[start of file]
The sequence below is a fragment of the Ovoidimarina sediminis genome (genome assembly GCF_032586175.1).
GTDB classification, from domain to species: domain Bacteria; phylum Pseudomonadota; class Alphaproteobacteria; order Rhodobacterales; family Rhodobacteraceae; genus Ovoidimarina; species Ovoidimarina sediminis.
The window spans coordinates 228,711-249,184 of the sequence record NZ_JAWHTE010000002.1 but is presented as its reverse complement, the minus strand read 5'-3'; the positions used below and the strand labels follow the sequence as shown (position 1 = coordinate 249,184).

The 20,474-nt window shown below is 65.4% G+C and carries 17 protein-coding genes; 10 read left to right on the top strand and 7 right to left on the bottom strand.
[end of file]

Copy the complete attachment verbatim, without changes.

The sequence below is a fragment of the Ovoidimarina sediminis genome (genome assembly GCF_032586175.1).
GTDB classification, from domain to species: domain Bacteria; phylum Pseudomonadota; class Alphaproteobacteria; order Rhodobacterales; family Rhodobacteraceae; genus Ovoidimarina; species Ovoidimarina sediminis.
The window spans coordinates 228,711-249,184 of the sequence record NZ_JAWHTE010000002.1 but is presented as its reverse complement, the minus strand read 5'-3'; the positions used below and the strand labels follow the sequence as shown (position 1 = coordinate 249,184).

The 20,474-nt window shown below is 65.4% G+C and carries 17 protein-coding genes; 10 read left to right on the top strand and 7 right to left on the bottom strand.